When I first read Anne Frank: the Diary of a Young Girl, I was just a little older than my oldest daughter is now. For me, like it is for most people, the book was devastating and inspiring, all at the same time. I came back to it again and again throughout my pre-high school years, looking for hope and courage in Anne’s words. I moved on to Elie Wiesel’s Night, and other Holocaust books – some biographical, others fiction – and I still read every single one I can get my hands on.
Then, it was a search for understanding, a desire to find courage and resilience in the terrible, unjust lives of people who were simply trying literally to endure. Now, I think I read more out of a sense of responsibility, a need to bear witness to these events which seem so long ago. I have had the honor of hearing many Holocaust survivors speak, and each time I am reminded that these were real people. They were just like you and me, but were targeted and victimized and murdered, for the simple reason that they were somehow different. Except they weren’t. Different, that is. They were people.
And so, when I learned that a Holocaust survivor, Thomas “Toivi” Blatt would be speaking in Prescott in honor of Yom HaShoah, or Days of Remembrance, I wanted my eleven-year-old daughter to join me.
When we arrived at the theater, I was surprised – and pleased – to see such a large crowd assembled, and then I worried that there wouldn’t be any seats for us at this ticketless event. We somehow made it up through the line, and were escorted to a pair of seats, and the ceremony began a few moments later.
Prayers were said, a short film was shown, and then candles were lit by local educators and librarians to honor victims of the Holocaust. Survivors in the audience were recognized: there were more than a half dozen. And then Mr. Blatt entered the auditorium. Even at 84-years-old and walking with a cane, Mr. Blatt looked like he could take on most members of the audience and walk away unscathed. The details of his ordeal during the war are in his book, From the Ashes of Sobibor, which I haven’t yet read, but his story was a completely different kind of Holocaust story from any that I have known.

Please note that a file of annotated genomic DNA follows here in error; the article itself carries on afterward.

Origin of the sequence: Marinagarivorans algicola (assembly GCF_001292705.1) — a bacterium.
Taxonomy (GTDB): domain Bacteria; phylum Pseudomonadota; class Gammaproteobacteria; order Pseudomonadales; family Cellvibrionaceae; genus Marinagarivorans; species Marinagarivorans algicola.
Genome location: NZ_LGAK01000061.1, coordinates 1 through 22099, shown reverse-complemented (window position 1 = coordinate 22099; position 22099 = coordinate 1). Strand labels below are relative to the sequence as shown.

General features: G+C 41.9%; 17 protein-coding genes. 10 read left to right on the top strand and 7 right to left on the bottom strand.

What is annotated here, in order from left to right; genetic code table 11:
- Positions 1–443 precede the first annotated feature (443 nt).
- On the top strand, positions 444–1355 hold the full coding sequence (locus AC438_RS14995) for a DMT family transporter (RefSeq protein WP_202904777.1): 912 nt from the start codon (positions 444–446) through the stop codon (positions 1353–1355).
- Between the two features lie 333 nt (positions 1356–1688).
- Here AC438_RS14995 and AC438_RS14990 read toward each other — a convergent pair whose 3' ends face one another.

I’ve heard Holocaust survivors speak at schools, both when I was a student and since I’ve been a teacher. Last year I heard the story of a man who hid in the woods in Belarus for several years during his early childhood, among the armed partisans depicted in the film Defiance. There was the harrowing account I heard in Tucson of a woman who detailed what she lost. The most difficult loss, she said, even more difficult than losing her entire family, was losing her dignity. How, she still wondered, do you reclaim that? Her story was emotional and raw, tearful and angry.
But Mr. Blatt’s story is none of those things. His story is one of cunning and courage, of risk and audacity. The creative ways his family survived – up to a point – and the lengths they went to in their attempts to save their son were surprising, including purchasing documents to permit him to travel to Hungary in his early teens, where, they hoped, he would be safe. All was going well on the train until he was deemed suspicious, and while his papers checked out fine, the Gestapo guard somehow knew that young Mr. Blatt was a Jew. I wish I could relay the humorous exchange between Mr. Blatt and this Nazi who insisted on personally checking if Mr. Blatt was circumcised, but I doubt I could it justice without a Yiddish accent. Mr. Blatt is utterly human, but somehow larger than life, too.
Mr. Blatt and his family ended up at Sobibor, not far from their hometown village, or shtetl. Sobibor, in eastern Poland, was not a concentration camp like Auschwitz or Dachau. Sobibor was a death camp. Most of the Jews that were taken to Sobibor, including Mr. Blatt’s family, were immediately gassed after disembarking. Mr. Blatt survived because he was chosen to be a shoeshine boy for the Nazi guards.
In October of 1943, the Jews at Sobibor carried out an aggressive plan inspired by news of the Warsaw Ghetto Uprising. They killed the Nazi officers of the camp in order to escape into the woods. Mr. Blatt, age fifteen at the time, delivered false messages to lure some of the officers into situations where they were ambushed and killed. Half of the Jews - more than three hundred - were killed in the attempt, and while the remainder escaped, less than fifty ultimately survived the winter and the last eighteen months of the war. Mr. Blatt is one of six Sobibor escapees still alive today. The successful escape was so embarrassing to the Nazis that within days, Sobibor was closed, razed, and a forest of trees was planted in its place.
I was honored to witness Mr. Blatt’s story, and while I think my daughter struggled to understand this old man and his strong Yiddish accent, she was pleased that she went. This spring, she had studied the life of Eleanor Roosevelt for a living history project. And by listening to Mr. Blatt, my daughter was witnessing the story of someone whose life experiences had led to what Mrs. Roosevelt called her “most important accomplishment:” the Universal Declaration of Human Rights. My daughter was able to hear Mr. Blatt’s story straight from his mouth and to have history come alive for her through his experiences.
And so here’s to the power of our own personal histories. And here’s to the continuity of history and the power of connecting the dots between historical events and across generations. And, most especially, here’s to the strength, resilience and endurance of the human spirit.